Restaurant owners and patrons got a bit of whiplash Monday as a rapid succession of court decisions brought back in-person dining, then suspended it again.
Shortly before 2 p.m., Monday, July 20, a district court judge in Carlsbad issued a temporary restraining order, blocking the governor’s ban on indoor dining.
Less than four hours later, the New Mexico Supreme Court overruled the lower court, upholding Gov. Michelle Lujan Grisham’s most recent public health order.
Lujan Grisham’s renewed public health order, which rescinded restaurant’s ability to offer in-person dining at 50 percent is in place through July 30.
When the order was issued on July 13, one local restaurant continued to offer in-person dining.
Owners of Greg’s BBQ told the News-Bulletin last week the decision was a matter of survival for not only their business but their employees as well.
The Belen barbecue place made it until last Friday, July 17, evening before being cited by New Mexico State Police, owner Greg Spragg said.
The citation was for mask and social distancing violations under the current public health order, and for having customers in the dining area, he said.
“There were people standing in the lobby and a line out the door waiting for to-go orders,” Spragg said. “We did have a couple sitting in the dining room with no food. They were waiting for an order.
“When people were coming in, we told them to go sit in their car and we would bring it out to them but we were slammed; we were so busy. Maybe we should have had someone monitoring.”
Spragg will have to appear in magistrate court for the citation some time before Aug. 5. The exact date is unknown, he said, due to a backlog of cases with the court.
“I called yesterday to try to set something set up,” he said. “It will be by video but I’m not sure when.”
Spragg said he wasn’t sure if he would be assessed a fine, and NMSP officers didn’t know either.
“I’m not sure what’s going to happen now,” he said. “I heard an inspector from DOH is coming down today (Tuesday) and, from what I’ve been told, will suspend my license. I don’t know how they can do that without being convicted.”
State police officers visited the restaurant three times, Spragg said. When he asked why, he said they indicated there were continued calls about the health order violation.
“So our good neighbors are turning us in,” he said.
After the announcement of the restraining order, the governor’s office said it would file an emergency motion asking the state Supreme Court to intervene, which it ultimately did.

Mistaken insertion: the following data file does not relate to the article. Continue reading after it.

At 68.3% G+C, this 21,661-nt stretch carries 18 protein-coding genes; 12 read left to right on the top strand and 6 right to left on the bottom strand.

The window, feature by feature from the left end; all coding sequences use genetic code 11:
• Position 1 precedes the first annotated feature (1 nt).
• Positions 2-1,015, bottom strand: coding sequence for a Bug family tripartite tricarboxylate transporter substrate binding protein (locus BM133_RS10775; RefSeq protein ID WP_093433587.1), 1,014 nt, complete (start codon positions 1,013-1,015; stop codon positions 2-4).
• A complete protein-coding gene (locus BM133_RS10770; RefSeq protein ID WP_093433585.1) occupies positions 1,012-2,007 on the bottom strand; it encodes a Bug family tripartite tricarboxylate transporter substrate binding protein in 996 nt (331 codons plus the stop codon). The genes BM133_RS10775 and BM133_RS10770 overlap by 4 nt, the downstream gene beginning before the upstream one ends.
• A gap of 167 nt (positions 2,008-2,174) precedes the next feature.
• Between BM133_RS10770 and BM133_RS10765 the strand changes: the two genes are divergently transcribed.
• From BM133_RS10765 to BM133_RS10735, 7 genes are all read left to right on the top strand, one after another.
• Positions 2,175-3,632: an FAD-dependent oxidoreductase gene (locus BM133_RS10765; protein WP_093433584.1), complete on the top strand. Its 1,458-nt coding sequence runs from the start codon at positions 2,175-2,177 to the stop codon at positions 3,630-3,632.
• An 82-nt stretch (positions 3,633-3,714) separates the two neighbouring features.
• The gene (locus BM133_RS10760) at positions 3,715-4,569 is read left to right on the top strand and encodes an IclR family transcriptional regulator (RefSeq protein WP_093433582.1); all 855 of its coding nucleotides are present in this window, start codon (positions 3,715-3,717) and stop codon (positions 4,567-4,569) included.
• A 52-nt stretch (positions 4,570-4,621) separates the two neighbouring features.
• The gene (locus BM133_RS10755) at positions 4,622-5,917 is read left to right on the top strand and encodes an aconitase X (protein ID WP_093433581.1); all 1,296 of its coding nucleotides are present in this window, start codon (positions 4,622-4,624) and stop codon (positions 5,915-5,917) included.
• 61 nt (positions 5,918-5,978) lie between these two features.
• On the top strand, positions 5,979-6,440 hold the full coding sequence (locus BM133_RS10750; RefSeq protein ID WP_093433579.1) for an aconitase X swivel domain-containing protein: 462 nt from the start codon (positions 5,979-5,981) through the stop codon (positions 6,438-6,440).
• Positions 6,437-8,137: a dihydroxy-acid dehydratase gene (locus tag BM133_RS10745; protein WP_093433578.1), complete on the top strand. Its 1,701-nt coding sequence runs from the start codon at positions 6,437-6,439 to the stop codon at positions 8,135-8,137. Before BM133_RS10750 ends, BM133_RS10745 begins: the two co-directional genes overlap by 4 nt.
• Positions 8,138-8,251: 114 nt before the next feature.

Spragg said Greg’s would continue operating as they have been — seating customers on the patio until the 50 percent capacity is reached as well as under a recently erected tent.
“After those are full, then people are coming in. That’s all I can do,” he said. “I’ve already been cited so what the hell.”
He continued, saying the only thing restaurants could do was make sure people are wearing masks and staying the proper distances of 6 feet apart.
“All restaurants need to do that so she can’t come back and say this is what you’re not doing,” Spragg said.
One of the owners of Los Lunas restaurant Teofilo’s Restaurante said they were going to stay the course, following the orders to eliminate in-person dining, regardless of the court decision.
“We are just going to continue to do patio and take out,” Joell Himeur said on Monday. “We’ve been doing this for four months. We can hang in there for 10 more days.”
Himeur said she and her family already made the tough decision to cut stuff hours when in-person dining was restricted again last week and didn’t want to keep going back and forth for the sake of the staff.
“I feel bad for them. It’s not fair, this yo-yo situation,” she said. “If something changes in 10 days, we’ll see.”
On Monday, July 20, Third District Court Judge Raymond L. Romero in Carlsbad issued a restraining order temporarily barring Lujan Grisham and her administration from enforcing its ban on indoor dining at restaurants and breweries.
In his order, Romero noted the state failed to respond to the request for the order filed by several New Mexico restaurants.
The governor’s office filed for an emergency stay of the ruling within hours with the state Supreme Court, which the higher court granted.
“I am grateful for the court’s quick action,” said Lujan Grisham. “Businesses all across New Mexico have been battered by the effects of this pandemic; they are owed consistency and fairness, which my administration has endeavored to provide at every opportunity.
“We will continue to provide that while taking every single possible action to protect the health and well-being of New Mexicans — including workers and customers at our restaurants.
“I appreciate the high court’s recognition of the importance of consistent application and enforcement and the opportunity to bolster our case that high-contact indoor environments where face-coverings cannot be worn present an untenable risk given the incredible danger of COVID-19 at the moment.”
According to a COVID-19 risk index created by the Texas Medical Association, eating inside a restaurant is of “moderate-high” risk, the second highest risk category on the index.
Other activities in that same category include going to a hair salon or barbershop, traveling by plane or hugging or shaking hands.